Work on this project began on October 16, 2008 and as of yet there have not been any major accomplishments to report with this initial summary.
This project includes two major elements: (1) development of a detailed analytical model of a deepwater semi-submersible platform and risers, with coupled analysis floating platform/mooring/risers, and the establishment of the dynamic response of riser for fatigue crack evaluations, and (2) experimental evaluation of a remotely operated nondestructive evaluation sensor on a small scale finite section of the riser, under the dynamic response to which the riser is subjected under normal and adverse operating conditions.
Work has begun on two initial tasks: the development of the Project Management Plan with work breakdown structure that concisely addresses the objectives and approach for each task with all major milestones and decision points, and the development of a Technology Status Assessment describing the state-of-the-art of the proposed technology. The key tasks to be undertaken following the submission of the Project Management Plan and Technology Status Assessment are outlined below.
1. Analyze an ultra-deepwater semi-submersible platform and risers, with coupled analysis floating platform/mooring/risers and evaluate the riser response.
2. Experimentally evaluate a remotely operated nondestructive evaluation sensor on a small scale riser (to be done at Rice University in collaboration with itRobotics).
3. Subject the riser pipe scale model with the robotic crawler and MFL sensor to dynamic loads . New real time damage detection algorithms based on system identification and control theory will be developed to detect damage. The ability of the sensor to detect wall thickness changes due to cracks will be evaluated.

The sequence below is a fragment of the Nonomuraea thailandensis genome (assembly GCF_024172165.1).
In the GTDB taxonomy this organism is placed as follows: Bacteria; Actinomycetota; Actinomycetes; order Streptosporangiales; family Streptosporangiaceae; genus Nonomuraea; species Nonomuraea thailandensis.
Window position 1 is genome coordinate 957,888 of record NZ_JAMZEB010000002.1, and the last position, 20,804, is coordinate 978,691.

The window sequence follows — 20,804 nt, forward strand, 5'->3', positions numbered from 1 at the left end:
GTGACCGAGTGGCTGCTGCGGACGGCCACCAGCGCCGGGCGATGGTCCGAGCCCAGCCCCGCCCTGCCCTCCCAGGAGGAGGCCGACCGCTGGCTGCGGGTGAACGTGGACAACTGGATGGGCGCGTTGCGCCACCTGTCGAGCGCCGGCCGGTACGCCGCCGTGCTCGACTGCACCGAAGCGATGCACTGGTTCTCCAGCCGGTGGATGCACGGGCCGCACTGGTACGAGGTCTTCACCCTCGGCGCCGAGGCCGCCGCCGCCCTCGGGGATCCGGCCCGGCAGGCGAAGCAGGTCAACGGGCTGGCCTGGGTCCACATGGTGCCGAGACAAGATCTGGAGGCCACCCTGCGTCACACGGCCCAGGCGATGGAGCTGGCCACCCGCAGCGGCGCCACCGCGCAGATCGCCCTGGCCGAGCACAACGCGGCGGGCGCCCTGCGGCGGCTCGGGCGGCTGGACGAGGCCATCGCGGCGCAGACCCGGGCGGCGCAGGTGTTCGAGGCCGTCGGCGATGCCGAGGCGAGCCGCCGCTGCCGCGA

4. Evaluate the concept of using magnetic permeability sensors (based on a correlation between the changes in the magnetic permeability of magnetic materials, such as ferritic steels and the applied stresses), using a probe to measure the electromagnetic field close to the surface of the steel pipe.
5. Perform a detailed comparison of the analytical and experimental results to establish reliable techniques to estimate fatigue response and failure. Evaluate the effectiveness of the developed damage detection algorithms and correlate the results of the MFL technique with the results of existing real time monitoring carried out with fixed sensors on deepwater risers.
Project Start: October 14, 2008
Project End: October 13, 2010
DOE Contribution: $ 120,000.00
Performer Contribution: $ 30,000.00
RPSEA – Jim Chitwood (firstname.lastname@example.org or 713-372-2820)
NETL - Jay Jikich (Sinisha.Jikich@netl.doe.gov or 304-285-4320)
Rice University – Satish Nagarajaiah (email@example.com or 713-348-6207)
Thesis - Structural Health Monitoring System for Deepwater Risers with Vortex-induced Vibration [PDF-6.8MB] - Chaojun Huang, Rice University - June, 2012
Thesis - Magnetic Flux Leakage Robotic Pipe Inspection: Internal and External Methods [PDF-13MB] - Andrew J. Lynch, Rice University - December, 2009